Any  water source in a hot scorching desert can be easily emptied by a  passing pack of camels as these magnificent animals can drink more than  200 litres in only three minutes. During droughts, their thirst can  force them to invade farms and vital water holes, causing substantial  damage to all of the communities around them.


By  1860, camels were used as the main form of transportation through the  Australian interior. But without an experienced handler a camel can be  an unruly companion. And who knows these beasts better than people who  domesticated them in the first place?

The first Muslim cameleers arrived shortly after to help with expeditions and lend a hand to the inland pastoral industry.

These  men were experienced desert dwellers and found a lot of opportunities  in the new frontier. They became valuable members of remote communities  and opened their own lucrative businesses, transporting goods all over  the Australian inland. They exchanged knowledge and skills with  Aboriginal tribes, forging long lasting partnerships, and even marriages  were not unheard of.

Muslim  cameleers often went by the names of “Afgans” or “Ghans”, even though  majority of them were from British India. But there was no disrespect in  those nicknames and even today a luxury train line that runs through  the Australian outback is called The Ghan in the honour of those brave  men.


In  2009 the Australian Government launched the Feral Camel Management  Project, that consisted of culling feral camel population to manageable  capacity. Sadly, it was a harsh campaign: only a small number of animals  were collected, while the majority were simply shot from helicopters or  armoured vehicles and then left to rot under the desert sun.

This  project finished in 2013, bringing the camel population down to 300,000  heads. It was heavily criticised by animal-rights activists, as well as  by the growing Australian camel industry, since they believed feral  camels could be rounded up and harvested for their meat, fur and even be  exported to foreign markets.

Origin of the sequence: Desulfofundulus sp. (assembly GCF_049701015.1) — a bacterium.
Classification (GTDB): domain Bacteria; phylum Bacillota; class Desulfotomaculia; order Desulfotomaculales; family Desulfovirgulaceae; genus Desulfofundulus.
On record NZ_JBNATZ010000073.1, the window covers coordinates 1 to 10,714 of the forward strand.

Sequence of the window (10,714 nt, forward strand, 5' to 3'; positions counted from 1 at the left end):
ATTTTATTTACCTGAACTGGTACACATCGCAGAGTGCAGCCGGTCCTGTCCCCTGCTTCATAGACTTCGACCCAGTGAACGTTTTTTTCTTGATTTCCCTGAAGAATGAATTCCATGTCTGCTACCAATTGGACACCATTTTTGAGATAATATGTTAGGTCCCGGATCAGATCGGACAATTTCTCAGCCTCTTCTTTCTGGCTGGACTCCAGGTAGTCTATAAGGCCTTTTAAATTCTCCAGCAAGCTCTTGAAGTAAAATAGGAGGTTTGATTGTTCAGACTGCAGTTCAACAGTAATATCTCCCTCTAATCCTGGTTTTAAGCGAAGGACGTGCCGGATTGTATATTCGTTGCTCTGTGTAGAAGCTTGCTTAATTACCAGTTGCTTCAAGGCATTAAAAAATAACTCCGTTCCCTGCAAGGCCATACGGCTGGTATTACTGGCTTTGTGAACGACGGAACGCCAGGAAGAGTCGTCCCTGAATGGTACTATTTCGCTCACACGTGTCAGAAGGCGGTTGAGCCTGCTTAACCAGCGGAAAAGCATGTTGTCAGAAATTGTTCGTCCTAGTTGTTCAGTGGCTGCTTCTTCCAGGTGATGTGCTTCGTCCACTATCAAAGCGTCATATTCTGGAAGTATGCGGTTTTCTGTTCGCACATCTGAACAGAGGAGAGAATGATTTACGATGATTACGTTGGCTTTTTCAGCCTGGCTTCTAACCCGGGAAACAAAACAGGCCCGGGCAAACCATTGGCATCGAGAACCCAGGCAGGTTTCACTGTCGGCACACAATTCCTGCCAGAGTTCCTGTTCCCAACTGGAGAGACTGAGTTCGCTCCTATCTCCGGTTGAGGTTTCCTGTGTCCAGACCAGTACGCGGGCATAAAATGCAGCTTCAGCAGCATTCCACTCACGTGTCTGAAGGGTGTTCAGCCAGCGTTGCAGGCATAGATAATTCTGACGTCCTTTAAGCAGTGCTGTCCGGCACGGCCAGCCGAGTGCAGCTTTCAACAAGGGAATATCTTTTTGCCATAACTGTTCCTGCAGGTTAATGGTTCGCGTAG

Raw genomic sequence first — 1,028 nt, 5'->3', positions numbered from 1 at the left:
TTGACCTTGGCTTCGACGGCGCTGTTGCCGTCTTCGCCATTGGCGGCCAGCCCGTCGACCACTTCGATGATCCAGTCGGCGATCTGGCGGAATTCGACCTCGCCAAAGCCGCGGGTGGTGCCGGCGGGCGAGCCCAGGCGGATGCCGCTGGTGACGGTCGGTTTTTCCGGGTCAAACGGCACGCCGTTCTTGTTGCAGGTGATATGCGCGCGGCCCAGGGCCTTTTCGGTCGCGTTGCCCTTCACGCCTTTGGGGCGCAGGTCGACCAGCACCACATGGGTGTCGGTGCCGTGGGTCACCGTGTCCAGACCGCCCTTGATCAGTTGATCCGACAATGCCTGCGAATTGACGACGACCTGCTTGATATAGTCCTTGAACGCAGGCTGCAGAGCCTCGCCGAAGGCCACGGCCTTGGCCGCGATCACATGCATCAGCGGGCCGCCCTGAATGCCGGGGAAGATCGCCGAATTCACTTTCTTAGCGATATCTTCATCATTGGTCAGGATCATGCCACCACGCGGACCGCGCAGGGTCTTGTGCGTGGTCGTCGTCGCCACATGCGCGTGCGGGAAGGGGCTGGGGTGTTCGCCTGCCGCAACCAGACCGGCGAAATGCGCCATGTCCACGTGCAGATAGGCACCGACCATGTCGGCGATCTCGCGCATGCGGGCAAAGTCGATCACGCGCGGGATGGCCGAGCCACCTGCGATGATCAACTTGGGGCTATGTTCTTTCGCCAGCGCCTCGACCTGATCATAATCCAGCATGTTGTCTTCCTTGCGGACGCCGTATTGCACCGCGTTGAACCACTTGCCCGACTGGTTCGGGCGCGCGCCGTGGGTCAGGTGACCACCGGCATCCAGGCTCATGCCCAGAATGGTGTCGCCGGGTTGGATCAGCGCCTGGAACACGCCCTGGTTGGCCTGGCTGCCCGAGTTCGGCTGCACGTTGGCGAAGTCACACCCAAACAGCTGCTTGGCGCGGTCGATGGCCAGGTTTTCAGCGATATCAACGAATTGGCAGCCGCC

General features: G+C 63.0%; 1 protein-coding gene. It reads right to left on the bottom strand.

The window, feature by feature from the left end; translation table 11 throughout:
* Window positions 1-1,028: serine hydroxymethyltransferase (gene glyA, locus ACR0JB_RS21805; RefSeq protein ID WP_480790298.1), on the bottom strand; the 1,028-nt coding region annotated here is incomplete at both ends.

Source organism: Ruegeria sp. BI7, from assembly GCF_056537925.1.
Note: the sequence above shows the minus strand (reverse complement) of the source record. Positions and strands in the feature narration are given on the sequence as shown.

Around  15,000 dromedary camels were brought to Australia by 1900. Local  breeders were established in South Australia and Western Australia,  proving home bred camels for the local market. For many decades they  became a common sight in the outback, driving its economy and enriching  its communities.

But  time was moving on and automobiles were slowly sipping from the cities  and into the rough Australian interior. By the late 1930’s the camel  industry was abandoned and forgotten. A new beast took their place, made  out of metal and run on black oil. Many of the unwanted herds were  released into the wild, where they thrived and breed, slowly claiming  the desert as their own.


Camels are still around, slowly making their way through the deathly heat.

And  there is still an industry built around these animals. Camel meat is  harvested and sold to markets in Europe, Japan and the United States.  Domestically camel meat is used for pet-food. There are camel farms  operational around Alice Spring and Uluru. Live export supplies camels  to Saudi Arabia, the United Arab Emirates, Brunei and Malaysia.

Camels  are now part of the Australian landscape, and its history, and maybe in  the future they will become its well-recognisable mascot. For now, they  roam the vast desert: the majestic beasts that call this beautiful  continent their home.